As an entrepreneur, you can make predictions and allocate funds wisely when you’re able to see whether your efforts are rewarded. You can use colors and charts to delegate actions to members of your team and track performance at the same time.

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And when broken down into monthly, quarterly, bi-annual or annual goals, graphs and charts communicate what ordinary text cannot.

3. Effectively brainstorm with mind-mapping.

Mind-mapping is not new but I don’t think it’s been talked about as often as we do to-do lists.

With mind mapping, you’re organizing information accurately and drawing relationships between concepts and pieces from a whole.

Think of a mind map as a tree with several branches. For example, the tree can symbolize healthcare while each branch stands for nursing, medicine, laboratory science, and so on. When you look at nursing, you can further branch out into types of nursing; pediatric, women’s health, critical care, and so on.

It’s an interesting relationship; the more ideas you’re able to come up with for your chosen subject, the deeper you get and the stronger the association.

Mind maps really show you relationships between subjects and topics, and simplifies processes that might seem complicated at first glance. In a way, it is like a graphical representation of facts presented in a simple, visual format.

Mind mapping isn’t only limited to career professionals; business owners can benefit from mind mapping by organizing their online learning activities and breaking down complex tasks into simple actions so that you can accurately measure productivity.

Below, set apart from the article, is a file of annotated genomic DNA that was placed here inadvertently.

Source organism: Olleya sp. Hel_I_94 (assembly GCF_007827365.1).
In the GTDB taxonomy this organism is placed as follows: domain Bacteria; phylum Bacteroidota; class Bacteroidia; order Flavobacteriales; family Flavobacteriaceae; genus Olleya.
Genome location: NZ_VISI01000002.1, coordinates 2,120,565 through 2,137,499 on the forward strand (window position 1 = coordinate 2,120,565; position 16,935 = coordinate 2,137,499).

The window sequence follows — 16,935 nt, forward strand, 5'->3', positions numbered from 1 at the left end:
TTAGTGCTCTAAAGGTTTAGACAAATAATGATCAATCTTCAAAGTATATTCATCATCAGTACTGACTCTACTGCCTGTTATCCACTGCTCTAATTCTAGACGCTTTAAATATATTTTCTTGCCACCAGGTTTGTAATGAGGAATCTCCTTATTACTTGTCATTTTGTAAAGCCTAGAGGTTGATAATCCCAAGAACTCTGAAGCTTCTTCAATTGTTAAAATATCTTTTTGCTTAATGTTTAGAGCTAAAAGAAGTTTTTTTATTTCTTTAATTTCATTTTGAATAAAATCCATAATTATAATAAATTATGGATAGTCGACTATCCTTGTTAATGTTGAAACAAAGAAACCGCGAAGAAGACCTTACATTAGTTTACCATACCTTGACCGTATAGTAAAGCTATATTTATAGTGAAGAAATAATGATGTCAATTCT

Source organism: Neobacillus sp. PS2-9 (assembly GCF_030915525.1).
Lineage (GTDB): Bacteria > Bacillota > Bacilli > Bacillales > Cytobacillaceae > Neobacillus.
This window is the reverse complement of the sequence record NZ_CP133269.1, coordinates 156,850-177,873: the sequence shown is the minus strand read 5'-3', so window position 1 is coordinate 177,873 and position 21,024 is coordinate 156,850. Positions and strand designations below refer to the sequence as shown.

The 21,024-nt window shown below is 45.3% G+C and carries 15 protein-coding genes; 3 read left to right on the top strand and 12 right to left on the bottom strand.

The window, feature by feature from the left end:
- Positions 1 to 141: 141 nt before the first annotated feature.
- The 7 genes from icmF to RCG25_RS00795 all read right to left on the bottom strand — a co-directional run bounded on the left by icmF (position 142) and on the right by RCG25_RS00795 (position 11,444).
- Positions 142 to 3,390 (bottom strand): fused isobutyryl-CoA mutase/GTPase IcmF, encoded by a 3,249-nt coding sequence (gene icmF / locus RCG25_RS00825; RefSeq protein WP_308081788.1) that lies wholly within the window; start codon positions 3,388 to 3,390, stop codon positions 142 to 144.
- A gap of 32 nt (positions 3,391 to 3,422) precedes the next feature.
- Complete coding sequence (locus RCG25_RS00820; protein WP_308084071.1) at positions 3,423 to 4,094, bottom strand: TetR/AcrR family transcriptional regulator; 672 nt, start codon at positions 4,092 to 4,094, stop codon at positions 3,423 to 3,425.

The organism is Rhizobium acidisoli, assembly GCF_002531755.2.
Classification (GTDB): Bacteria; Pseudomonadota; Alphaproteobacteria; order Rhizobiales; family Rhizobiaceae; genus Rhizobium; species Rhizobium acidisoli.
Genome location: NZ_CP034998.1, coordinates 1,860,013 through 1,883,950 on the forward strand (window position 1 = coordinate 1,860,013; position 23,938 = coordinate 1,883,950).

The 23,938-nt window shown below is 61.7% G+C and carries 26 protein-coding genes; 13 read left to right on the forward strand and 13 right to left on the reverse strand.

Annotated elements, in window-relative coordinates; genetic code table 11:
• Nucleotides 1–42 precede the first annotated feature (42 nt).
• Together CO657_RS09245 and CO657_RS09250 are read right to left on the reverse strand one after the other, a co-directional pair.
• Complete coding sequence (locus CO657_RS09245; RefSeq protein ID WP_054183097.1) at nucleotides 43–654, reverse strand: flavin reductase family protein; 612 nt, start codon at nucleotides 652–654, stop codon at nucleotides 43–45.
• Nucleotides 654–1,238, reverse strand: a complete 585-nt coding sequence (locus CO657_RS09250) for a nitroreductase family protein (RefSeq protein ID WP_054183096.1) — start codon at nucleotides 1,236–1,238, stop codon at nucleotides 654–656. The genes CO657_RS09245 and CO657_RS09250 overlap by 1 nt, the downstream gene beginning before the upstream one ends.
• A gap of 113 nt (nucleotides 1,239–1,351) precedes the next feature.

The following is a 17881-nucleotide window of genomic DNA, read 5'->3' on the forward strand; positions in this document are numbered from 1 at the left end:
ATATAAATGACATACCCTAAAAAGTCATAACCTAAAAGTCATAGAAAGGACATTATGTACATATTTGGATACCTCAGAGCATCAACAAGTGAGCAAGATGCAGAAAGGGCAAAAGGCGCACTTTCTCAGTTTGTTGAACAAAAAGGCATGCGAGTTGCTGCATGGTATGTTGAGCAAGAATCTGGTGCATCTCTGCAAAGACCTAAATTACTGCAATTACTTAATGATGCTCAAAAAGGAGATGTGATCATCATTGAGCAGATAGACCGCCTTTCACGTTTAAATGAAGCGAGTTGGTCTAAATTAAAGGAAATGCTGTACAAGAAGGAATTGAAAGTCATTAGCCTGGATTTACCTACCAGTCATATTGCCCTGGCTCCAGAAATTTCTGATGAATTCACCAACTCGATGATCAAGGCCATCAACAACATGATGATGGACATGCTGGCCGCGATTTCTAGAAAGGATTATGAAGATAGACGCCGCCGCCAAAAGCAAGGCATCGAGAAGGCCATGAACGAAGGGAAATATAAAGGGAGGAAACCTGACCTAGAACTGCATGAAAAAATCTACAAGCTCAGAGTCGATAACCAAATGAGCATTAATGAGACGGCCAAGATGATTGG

4. Add video streaming to meetings.

What if you could double the productivity of your team members by video streaming your meetings or adding flash animation to your presentation at the same time?

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When you offer video as an alternative method of processing information to colleagues, there is a greater chance of retaining information because we recreate these stories into images in our minds.

For organizations that hold virtual meetings, it can also be an effective way to enhance performance during if people can see their colleagues in addition to flash animation or whatever form of video is provided during the meeting.

Is Visual Learning Better Than Other Learning Styles?

No, that is not the point. The goal here is to supplement your existing dominant learning style with visual learning so that you can experience a significant boost in how you process and use everyday information.

You might discover that understanding scientific concepts are much easier after incorporating visual learning or that you’re able to understand your organization’s value when projected on a visual screen with charts and graphs.

The overall goal is to always be learning and to continue to leverage visual learning style in your career and business.

More About Learning Styles

Featured photo credit: Unsplash via unsplash.com

Reference